Can a computer predict if your partner’s a cheater?
A sophisticated learning algorithm is pretty good at predicting infidelity. And that should be concerning to all of us.
It’s been exactly twenty years since Steven Spielberg’s future-based action film Minority Report came out in theaters. In the dystopic thriller, members of the “precrime” police force can actually predict when someone will commit murder and arrest them before they do it. The twist of the plot comes when a member of the precrime division, played by Tom Cruise, sees that he is going to kill a man he’s never met. And a battle between determinism and free will unfolds.
Though we still might be far from the precision of predictions portended by Spielberg, increasingly complex algorithms are being used every day to make predictions of human behavior. How you vote, what you buy, which credit card you’ll choose — behind-the-scenes machines are tracking and predicting your daily decision-making. And these analyses feed into companies’ marketing campaigns, driving what you’re exposed to in the future.
Harnessing digital data in daily life
In essence, your own tailored world is being created for you by clever statisticians, and the sources of this data are ever expanding. We have phones that track our physical locations and every move we make online. Networks of shopper loyalty programs and credit cards track what we buy. And the applications and technologies we often opt into, from health apps to Apple watches, even track the workings of our human bodies, including our activity levels and heart rates.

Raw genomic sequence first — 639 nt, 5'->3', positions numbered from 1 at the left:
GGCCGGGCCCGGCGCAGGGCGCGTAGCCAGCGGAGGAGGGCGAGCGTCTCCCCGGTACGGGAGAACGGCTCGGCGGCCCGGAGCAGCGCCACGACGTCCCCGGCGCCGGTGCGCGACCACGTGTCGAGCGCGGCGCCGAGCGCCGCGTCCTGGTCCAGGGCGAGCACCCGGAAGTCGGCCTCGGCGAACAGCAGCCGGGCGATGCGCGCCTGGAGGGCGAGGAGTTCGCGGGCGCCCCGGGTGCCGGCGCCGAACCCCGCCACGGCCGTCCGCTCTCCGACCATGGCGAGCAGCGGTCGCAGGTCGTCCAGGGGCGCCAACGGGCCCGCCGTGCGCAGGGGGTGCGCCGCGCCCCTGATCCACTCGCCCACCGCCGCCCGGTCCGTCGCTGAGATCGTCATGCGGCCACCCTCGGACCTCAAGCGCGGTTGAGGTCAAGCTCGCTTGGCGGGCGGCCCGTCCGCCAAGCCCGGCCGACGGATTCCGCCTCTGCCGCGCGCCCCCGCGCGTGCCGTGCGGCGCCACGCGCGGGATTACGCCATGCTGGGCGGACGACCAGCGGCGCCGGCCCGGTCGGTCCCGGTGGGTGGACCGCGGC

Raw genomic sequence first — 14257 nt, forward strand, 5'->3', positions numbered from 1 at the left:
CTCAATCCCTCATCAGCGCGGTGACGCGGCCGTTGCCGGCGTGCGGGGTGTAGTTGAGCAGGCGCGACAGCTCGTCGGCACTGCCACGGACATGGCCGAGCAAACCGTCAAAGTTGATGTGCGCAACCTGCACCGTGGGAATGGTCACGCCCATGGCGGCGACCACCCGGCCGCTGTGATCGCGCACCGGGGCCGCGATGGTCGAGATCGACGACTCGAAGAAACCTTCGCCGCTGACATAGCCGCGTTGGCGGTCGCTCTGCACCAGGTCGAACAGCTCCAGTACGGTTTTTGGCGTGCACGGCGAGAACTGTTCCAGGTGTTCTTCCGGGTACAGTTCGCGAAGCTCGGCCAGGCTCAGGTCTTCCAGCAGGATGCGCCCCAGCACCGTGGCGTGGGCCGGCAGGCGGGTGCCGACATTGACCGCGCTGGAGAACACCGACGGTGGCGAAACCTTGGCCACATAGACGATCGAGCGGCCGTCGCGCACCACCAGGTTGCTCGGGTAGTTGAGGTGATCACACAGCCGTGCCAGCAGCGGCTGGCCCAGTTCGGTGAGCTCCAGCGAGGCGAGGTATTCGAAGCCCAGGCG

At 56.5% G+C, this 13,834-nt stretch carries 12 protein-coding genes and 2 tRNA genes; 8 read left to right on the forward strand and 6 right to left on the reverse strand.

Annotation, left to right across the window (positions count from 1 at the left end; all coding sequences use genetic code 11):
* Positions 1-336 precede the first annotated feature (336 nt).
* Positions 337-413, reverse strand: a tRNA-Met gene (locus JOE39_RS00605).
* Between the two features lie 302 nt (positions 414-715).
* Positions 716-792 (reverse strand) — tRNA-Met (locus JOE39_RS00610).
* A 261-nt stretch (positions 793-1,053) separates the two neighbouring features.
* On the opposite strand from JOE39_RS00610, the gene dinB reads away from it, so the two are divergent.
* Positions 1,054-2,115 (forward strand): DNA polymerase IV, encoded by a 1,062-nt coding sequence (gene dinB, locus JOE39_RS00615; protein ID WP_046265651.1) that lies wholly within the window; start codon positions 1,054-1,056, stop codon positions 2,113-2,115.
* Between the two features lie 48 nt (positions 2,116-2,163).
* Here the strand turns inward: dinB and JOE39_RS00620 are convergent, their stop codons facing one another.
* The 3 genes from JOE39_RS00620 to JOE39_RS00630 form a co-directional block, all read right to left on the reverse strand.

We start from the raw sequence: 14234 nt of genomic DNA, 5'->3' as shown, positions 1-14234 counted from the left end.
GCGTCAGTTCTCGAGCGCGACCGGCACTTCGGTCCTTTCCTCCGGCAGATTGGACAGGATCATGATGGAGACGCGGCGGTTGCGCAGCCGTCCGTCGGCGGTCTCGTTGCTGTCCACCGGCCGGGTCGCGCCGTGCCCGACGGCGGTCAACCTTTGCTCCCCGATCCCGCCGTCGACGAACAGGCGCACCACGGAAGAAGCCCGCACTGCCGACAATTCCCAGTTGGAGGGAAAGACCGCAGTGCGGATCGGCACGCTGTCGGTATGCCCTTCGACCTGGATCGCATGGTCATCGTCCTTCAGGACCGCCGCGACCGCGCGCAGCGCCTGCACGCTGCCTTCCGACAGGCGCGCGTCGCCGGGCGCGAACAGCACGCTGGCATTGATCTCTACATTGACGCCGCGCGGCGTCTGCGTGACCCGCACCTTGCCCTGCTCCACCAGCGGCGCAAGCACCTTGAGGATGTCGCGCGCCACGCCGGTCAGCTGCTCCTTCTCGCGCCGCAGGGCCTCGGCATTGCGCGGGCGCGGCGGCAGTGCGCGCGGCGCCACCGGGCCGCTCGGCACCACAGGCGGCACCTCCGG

In a way that’s slightly reminiscent of Minority Report, this digital trace data is increasingly making its way into the judicial system. Season one of the popular Serial podcast showcased both the utility and downfalls of digital data when Adnan Syed’s cell phone tower pings were first crucial to the state’s case against him in his conviction and then criticized for their unreliability on appeal. But cell phone tower pings are just a small piece of our exceptionally deep web of digital traces.
Data on heart rate and activity from an Apple watch were used as evidence of time of death in a recent murder trial. And Fitbit heart rate data established the presence of a suspect in another death case, leading to his being charged with murder. Considering the weight of tangible physical evidence in the courtroom, this trend of using digital traces in litigation is likely to grow.
Outside the courtroom, researchers are also interested in predicting other types of human behavior, and they now have increasingly complex statistical programs in their arsenal to do so.
An algorithm for cheaters?
In a recent study involving researchers from the US, the UK, and Switzerland, the goal was simple: predict who was unfaithful. Building on previous work that used less sophisticated logistic analyses, these researchers found that their random forest machine learning algorithm could predict infidelity better than chance, and they also pinpointed some common characteristics of those who cheat.